SHARPER. Apple confirms that it knows how to do thrillers right

Sharper is a typical “slow burn” – a thriller that builds up slowly, methodically, to a satisfying and subversive conclusion.

Dawid Myśliwiec

21 February 2023

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“Who is Benjamin Caron?” I thought right after watching the Sharper thriller. The director of the latest Apple TV+ original film has not yet become famous for any feature-length title, but after looking at Caron’s profile on IMDb, I already know that he is an experienced TV creator. However, even shooting a dozen episodes of series such as The Crown or Andor is not the same as directing a full-length thriller with such renowned actors as Julianne Moore, John Lithgow or Sebastian Stan in the cast. However, Benjamin Caron coped with this challenge surprisingly well.

Sharper is the story of several people entangled in an intrigue based on lies and subterfuge. Tormented Tom (Justice Smith) runs a bookstore where the attractive Sandra (Briana Middleton) ends up; she, in turn, had previously dealt with Max (Sebastian Stan), who was connected not only by a business relationship with Madeline (Julianne Moore). Brian Gatewood and Alessandro Tanaka, the screenwriters of Sharper, devote at least one chapter to each of these people, allowing viewers to learn the history of individual characters, understand their motivations and trace the path to where they are now. All these chapters intertwine in a unique way, leading to a consistent thickening of the intrigue that does not let the viewer lose interest in the story for a moment. Individual threads, although devoid of spectacular action, are so engaging that we wait impatiently for the further development of events planned for us by the screenwriters of the film.


At the most basic level, Sharper seems to be talking about a certain social consent to the exploitation of the rich – film hustlers are not interested in scamming ordinary mortals, but choose victims with wealthy wallets. And this seems to be an acceptable consensus – if you’re going to steal from someone, take from the wealthy like modern-day Robin Hoods; surely these rich men must have made a fortune by exploiting others. The problem arises, however, when this Robinhoodism is not followed by giving to the poor, and the hustlers lack noble intentions that would in any way justify immoral conduct. Sharper is a story based on heroes who cannot be rooted for – their extremely material, self-centered attitudes can only arouse disgust and what the thieves themselves avoid like the plague: compassion for the victims.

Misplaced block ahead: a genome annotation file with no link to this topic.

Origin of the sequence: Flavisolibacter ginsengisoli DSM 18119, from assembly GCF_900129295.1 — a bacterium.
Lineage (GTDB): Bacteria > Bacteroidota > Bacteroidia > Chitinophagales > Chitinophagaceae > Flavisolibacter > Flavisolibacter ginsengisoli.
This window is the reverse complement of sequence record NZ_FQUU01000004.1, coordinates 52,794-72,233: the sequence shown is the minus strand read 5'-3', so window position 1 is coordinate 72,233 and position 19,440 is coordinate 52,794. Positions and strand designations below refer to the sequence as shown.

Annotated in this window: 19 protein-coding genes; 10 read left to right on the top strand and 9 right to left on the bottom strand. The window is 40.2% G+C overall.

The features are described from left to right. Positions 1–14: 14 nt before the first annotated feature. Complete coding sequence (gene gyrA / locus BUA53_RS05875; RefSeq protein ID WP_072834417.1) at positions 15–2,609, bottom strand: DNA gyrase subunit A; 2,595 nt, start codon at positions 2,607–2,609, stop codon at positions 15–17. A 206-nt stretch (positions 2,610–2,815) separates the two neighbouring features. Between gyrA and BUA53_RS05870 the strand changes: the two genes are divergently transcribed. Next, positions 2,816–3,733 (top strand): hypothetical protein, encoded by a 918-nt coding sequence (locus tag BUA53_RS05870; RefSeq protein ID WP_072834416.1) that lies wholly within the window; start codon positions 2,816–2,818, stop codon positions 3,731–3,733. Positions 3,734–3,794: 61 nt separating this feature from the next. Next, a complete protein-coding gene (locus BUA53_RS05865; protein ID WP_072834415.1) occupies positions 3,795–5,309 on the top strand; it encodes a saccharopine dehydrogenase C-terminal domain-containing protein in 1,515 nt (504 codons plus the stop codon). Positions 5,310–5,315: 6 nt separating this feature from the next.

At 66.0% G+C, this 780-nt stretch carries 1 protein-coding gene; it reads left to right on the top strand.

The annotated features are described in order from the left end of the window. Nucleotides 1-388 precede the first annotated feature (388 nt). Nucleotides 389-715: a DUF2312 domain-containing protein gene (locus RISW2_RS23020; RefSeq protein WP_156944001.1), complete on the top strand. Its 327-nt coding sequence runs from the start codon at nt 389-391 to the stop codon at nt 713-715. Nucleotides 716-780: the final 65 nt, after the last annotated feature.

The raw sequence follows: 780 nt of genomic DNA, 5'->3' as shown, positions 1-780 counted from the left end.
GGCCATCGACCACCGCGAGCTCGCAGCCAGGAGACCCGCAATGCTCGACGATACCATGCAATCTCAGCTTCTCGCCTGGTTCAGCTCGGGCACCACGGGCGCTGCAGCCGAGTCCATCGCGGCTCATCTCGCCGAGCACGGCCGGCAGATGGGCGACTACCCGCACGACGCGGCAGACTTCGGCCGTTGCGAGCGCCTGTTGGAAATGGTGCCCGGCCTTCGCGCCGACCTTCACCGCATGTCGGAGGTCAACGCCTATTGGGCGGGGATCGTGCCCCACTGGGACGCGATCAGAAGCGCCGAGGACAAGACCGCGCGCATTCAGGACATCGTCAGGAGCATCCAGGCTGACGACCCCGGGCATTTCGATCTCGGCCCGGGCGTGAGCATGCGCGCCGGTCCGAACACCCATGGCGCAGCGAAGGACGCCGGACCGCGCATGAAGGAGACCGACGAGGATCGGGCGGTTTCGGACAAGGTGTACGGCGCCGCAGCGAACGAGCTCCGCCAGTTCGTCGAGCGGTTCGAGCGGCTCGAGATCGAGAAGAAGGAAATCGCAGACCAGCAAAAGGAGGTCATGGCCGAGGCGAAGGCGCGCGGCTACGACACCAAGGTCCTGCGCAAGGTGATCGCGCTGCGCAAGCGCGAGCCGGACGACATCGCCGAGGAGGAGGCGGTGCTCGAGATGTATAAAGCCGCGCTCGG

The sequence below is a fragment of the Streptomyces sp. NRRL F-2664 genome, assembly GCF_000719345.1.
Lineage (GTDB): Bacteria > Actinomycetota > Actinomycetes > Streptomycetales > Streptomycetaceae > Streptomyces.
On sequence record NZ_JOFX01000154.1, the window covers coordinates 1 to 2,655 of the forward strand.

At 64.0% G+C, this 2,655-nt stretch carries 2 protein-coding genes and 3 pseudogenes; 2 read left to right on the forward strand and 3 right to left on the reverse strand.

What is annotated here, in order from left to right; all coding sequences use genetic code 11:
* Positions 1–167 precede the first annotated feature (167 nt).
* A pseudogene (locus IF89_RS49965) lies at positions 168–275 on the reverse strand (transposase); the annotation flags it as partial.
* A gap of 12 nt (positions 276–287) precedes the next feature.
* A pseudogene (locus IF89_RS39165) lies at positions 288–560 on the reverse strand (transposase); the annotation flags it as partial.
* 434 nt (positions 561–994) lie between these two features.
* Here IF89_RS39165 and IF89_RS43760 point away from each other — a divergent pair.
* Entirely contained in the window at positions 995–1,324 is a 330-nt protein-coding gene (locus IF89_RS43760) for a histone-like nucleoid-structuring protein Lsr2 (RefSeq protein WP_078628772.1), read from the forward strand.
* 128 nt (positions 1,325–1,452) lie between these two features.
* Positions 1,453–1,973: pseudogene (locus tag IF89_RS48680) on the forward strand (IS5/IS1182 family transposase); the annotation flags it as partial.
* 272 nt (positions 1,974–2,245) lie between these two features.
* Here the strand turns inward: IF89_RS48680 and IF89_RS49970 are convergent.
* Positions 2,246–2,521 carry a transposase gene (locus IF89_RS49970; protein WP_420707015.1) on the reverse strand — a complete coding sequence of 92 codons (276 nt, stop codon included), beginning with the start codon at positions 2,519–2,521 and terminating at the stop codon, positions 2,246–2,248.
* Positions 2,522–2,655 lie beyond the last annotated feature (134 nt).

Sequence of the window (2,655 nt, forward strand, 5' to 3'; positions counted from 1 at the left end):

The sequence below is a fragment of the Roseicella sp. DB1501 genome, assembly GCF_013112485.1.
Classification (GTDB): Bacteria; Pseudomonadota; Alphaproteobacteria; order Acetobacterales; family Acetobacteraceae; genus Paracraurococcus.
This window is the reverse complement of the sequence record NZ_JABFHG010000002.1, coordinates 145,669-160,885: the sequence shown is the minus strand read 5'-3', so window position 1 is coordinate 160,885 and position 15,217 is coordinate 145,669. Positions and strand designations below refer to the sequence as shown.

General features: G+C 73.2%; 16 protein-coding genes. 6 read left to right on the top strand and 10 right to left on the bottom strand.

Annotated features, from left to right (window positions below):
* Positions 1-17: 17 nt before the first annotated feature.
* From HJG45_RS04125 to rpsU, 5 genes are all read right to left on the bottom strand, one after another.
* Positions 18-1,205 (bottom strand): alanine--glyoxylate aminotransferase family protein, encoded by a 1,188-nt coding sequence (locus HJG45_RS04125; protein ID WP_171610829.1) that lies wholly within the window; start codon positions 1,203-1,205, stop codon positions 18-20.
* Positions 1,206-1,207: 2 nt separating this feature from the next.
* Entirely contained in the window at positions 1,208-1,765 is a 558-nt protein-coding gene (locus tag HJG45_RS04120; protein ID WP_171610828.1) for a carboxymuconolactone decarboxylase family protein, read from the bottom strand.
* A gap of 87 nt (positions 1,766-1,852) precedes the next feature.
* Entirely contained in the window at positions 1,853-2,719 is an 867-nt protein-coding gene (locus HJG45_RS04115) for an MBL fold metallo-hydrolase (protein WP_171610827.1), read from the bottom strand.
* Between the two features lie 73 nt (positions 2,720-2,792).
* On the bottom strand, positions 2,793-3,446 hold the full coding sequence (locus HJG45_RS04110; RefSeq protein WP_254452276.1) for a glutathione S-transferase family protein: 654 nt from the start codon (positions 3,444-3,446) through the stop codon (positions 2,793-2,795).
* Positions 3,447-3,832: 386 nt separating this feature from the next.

Benjamin Caron brilliantly captured the diversity of the world from which the victims of con artists come – on the one hand, the narrow alleys of a bookstore stuffed with volumes, on the other disgustingly luxurious apartments and offices of billionaires. The common denominator here is money – some have always had it, others constantly want it. And when the world does not care about the fair distribution of wealth, “sharpers” come to the fore – excellent con artists with excellent acting skills and the ability to improvise, allowing them to build the most intricately planned lie. Sharper‘s cast is also not lacking in acting skills – the underrated Sebastian Stan is calculating and charismatic, Julianne Moore shows her considerable talent for excessive and yet surprisingly adequate drama, and John Lithgow reminds us why we should wish we saw him on screen more often and in more prominent roles roles. Justice Smith also shines, who manages to build a very believable portrayal of a young man tormented by the loss of a loved one and the awareness of being a failure in the eyes of his father.


Sharper is a typical “slow burn” – a thriller that builds up slowly, methodically, to a satisfying and subversive conclusion. Everything connects beautifully and binds together in the finale, everyone gets what they deserve – isn’t that how pure crime cinema should end? Benjamin Caron delivers a truly qualitative product that, while perhaps not particularly original or refreshing for the genre, guarantees solid emotions during the screening.

Dawid Myśliwiec

Dawid Myśliwiec

Always in "watching", "about to watch" or "just watched" mode. Once I've put my daughter to bed, I sit down in front of the screen and disappear - sometimes losing myself in some American black crime story, and sometimes just absorbing the latest Netflix movie. For the past 12 years, I have been blogging with varying intensity at MyśliwiecOglą

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